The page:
According to the Mental Health Bulletin, nearly 5,000 black people in the UK, per 100,000 accessed mental health services in 2014-15. These figures are continuously rising as a recent BBC documentary by Keith Dube (shout out to a fellow Zimbo!), confirmed.
In his documentary “Being Black, Going Crazy?”, Keith questions the mental health statistics in the UK and investigates why more black people are being admitted into mental health services than their white counterpart. I won’t get into the nitty gritty of the documentary (watch it here), but what I want to share with you is what to do if you are feeling like you are suffering in silence, because you really don’t have to.
It’s easy to feel overwhelmed by the constant need to be perfect, lack of self-acceptance and seeking validation from everything external to ourselves. Like the time I fell in love with a guy and put my entire self-worth in his hands, ready for him to destroy at will. Then when that flopped and my self-esteem was returned to me battered and dented, I was crestfallen, felt hopeless and yes, I sunk into a mild depression. In that moment it is hard to find a way out or to feel strong enough to even get up in the mornings. When life kicks you down, we tend to help it along with more self-pity talk, berating ourselves for what we should have done different or said different, none of which help to lift our spirits.
It took a lot of internal pep-talking, and reaching out to the friends I knew would understand and listen, before I felt okay enough to function. A number of situations could have led to you being in this state and I don’t know what you may be going through: bereavement, grief, job loss, spousal/relationship troubles or just feeling down but can’t pin-point the actual issue. There are several things you can do in the short term to make yourself feel better:
1.Get some fresh air.
Promise yourself that you will get out of bed and open some windows. It’s small but it’s a start. Being in a stuffy room with our stuffy thoughts doesn’t help us emotionally or physically. A quick breath of fresh air will wake you up and clear your head a bit.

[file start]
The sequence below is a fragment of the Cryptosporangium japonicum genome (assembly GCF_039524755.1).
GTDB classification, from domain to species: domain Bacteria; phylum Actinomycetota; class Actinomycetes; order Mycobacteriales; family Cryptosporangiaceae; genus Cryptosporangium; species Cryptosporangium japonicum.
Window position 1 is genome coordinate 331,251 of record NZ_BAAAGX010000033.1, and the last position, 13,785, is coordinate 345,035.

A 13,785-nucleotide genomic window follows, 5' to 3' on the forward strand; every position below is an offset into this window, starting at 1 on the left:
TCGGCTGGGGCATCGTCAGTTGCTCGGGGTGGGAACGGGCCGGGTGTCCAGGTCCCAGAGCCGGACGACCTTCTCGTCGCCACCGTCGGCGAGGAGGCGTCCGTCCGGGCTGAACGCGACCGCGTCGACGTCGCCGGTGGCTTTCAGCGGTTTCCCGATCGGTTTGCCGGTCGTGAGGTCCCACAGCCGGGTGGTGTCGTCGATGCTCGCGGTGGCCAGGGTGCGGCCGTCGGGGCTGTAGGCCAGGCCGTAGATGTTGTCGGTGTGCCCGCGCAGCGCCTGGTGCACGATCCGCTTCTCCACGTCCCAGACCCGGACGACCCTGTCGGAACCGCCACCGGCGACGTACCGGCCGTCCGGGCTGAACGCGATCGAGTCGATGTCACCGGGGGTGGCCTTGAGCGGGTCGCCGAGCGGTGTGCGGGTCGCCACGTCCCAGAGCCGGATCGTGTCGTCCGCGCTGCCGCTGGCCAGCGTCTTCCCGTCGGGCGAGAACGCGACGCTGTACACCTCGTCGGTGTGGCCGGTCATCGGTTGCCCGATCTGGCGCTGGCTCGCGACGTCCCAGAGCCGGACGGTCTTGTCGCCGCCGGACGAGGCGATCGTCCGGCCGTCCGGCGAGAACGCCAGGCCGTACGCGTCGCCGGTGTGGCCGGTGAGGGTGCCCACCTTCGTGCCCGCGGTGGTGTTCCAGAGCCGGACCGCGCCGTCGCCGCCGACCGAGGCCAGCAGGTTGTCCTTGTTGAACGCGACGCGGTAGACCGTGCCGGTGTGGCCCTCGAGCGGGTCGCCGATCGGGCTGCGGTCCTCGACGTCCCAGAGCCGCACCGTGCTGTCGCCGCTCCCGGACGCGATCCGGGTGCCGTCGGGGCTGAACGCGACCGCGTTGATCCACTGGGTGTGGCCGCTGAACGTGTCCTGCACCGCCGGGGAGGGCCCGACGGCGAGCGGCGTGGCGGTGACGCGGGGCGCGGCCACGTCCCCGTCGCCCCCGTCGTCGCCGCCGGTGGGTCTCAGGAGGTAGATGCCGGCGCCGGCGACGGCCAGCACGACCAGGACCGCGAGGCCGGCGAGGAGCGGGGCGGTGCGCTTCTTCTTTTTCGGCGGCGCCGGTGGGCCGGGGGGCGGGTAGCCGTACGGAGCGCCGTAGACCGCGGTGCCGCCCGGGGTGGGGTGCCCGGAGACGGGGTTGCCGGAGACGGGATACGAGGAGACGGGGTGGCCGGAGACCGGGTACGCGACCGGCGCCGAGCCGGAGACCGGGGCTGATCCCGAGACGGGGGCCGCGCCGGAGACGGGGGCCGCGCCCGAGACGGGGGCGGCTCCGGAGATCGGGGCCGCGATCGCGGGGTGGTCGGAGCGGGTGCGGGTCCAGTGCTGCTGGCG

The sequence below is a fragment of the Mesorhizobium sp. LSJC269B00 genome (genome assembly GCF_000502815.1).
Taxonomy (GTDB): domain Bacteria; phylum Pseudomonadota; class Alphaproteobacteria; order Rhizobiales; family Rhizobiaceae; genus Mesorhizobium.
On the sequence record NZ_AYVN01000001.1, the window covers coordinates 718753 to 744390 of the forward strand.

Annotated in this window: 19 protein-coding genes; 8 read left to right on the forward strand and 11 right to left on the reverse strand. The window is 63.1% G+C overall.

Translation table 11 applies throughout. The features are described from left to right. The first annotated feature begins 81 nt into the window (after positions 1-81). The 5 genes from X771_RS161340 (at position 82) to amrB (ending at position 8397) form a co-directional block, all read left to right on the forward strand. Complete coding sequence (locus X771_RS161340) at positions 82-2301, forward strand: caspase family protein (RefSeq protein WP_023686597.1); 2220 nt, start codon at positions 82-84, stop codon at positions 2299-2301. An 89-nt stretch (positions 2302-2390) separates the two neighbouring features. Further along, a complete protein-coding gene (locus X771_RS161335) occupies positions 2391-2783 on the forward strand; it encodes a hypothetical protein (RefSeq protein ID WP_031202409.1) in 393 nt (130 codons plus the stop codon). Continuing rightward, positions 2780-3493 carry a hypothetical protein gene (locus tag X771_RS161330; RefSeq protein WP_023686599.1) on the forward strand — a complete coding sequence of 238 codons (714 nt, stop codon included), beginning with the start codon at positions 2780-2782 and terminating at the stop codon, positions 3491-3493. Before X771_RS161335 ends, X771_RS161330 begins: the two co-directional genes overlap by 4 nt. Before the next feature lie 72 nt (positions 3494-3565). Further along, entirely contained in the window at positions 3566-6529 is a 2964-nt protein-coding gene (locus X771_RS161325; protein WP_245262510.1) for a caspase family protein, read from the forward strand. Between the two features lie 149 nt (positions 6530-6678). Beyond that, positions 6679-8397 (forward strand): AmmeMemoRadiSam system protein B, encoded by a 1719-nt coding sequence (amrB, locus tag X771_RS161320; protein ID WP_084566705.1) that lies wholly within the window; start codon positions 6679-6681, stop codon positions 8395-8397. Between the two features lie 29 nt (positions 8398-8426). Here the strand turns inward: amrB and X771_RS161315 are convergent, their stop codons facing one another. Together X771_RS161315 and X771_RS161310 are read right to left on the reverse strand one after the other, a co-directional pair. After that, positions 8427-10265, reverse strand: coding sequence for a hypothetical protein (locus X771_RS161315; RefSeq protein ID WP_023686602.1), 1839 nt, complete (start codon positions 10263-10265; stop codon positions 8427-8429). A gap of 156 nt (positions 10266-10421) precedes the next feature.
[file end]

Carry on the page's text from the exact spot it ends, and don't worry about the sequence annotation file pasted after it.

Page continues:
2.Take a shower.
This is one thing I swear keeps me sane everyday. When I feel shitty, depressed, hungover or sick, a nice shower will always help improve my mood and mental state.
I am sure in your current state, food and drink is the last thing you want to think about but even a slice of toast or a hot cup of tea will keep you energized and make you feel better for taking care of you. Avoid alcoholic drinks because they act as a depressant which means they will enhance feelings of anxiety and low mood once the being tipsy/drunk feeling wears off and you are battling a hangover.
4.Call a friend.
I know many people, myself included, who can tend to isolate themselves and keep a lot of personal difficulties hidden, that’s okay and your choice. You don’t have to spill out the details of your troubles to your friend, but calling someone even just to talk about random nonsense will take your mind off things for a short while. Even better if you invite your friend over and be in their presence. The caveat to this is this has to be a positive friend and not one of those friends that will add to your stress, anxiety or depression. Find a positive person to speak to, someone who always makes you happy when you speak to them.
You knew this was coming! They don’t call me runnerbaby for nothing and running has in many ways saved me from some long periods of depression. Exercise releases endorphin and serotonin, the “happy hormones” that can instantly boost your mood, improve your circulation and take your mind off your troubles. I read an article the other day that claimed if you run fast enough you can actually stop yourself from thinking, which might not be a surprise if all your attention is on breathing and staying alive during your workout!
6.Be kind to yourself.
This took me over a decade to learn and I am still learning how to perfect this today. We need to listen to our bodies and our souls. When we aren’t feeling okay, that is okay. The best thing we can do for ourselves is accept it and then give ourselves an ‘internal cuddle’ (this sounds trippy but more on this later, I promise it works!). Once you accept your current state and what caused it, you can be open to healing yourself. Take that long hot bubble bath, indulge in a whole series of Netflix, eat that slice of cake if you must…I ate a whole cake once while binge-watching ‘House of Cards’ on Netflix and it felt fantastic. Zero regrets. Have that f* it moment and do what will make YOU happy.
If you find that nothing is helping and you are still feeling low/down, then please seek help. It is not a sign of weakness but in-fact, by recognizing that you can’t always do everything yourself, you take the pressure off yourself to be perfect. With mental health issues, at times you do need to seek help from a therapist or your GP/doctor. They will have the best advice for you and sometimes just a quick chat with your doctor can actually help lift your mood once you realize you are not alone and help is there if you need it.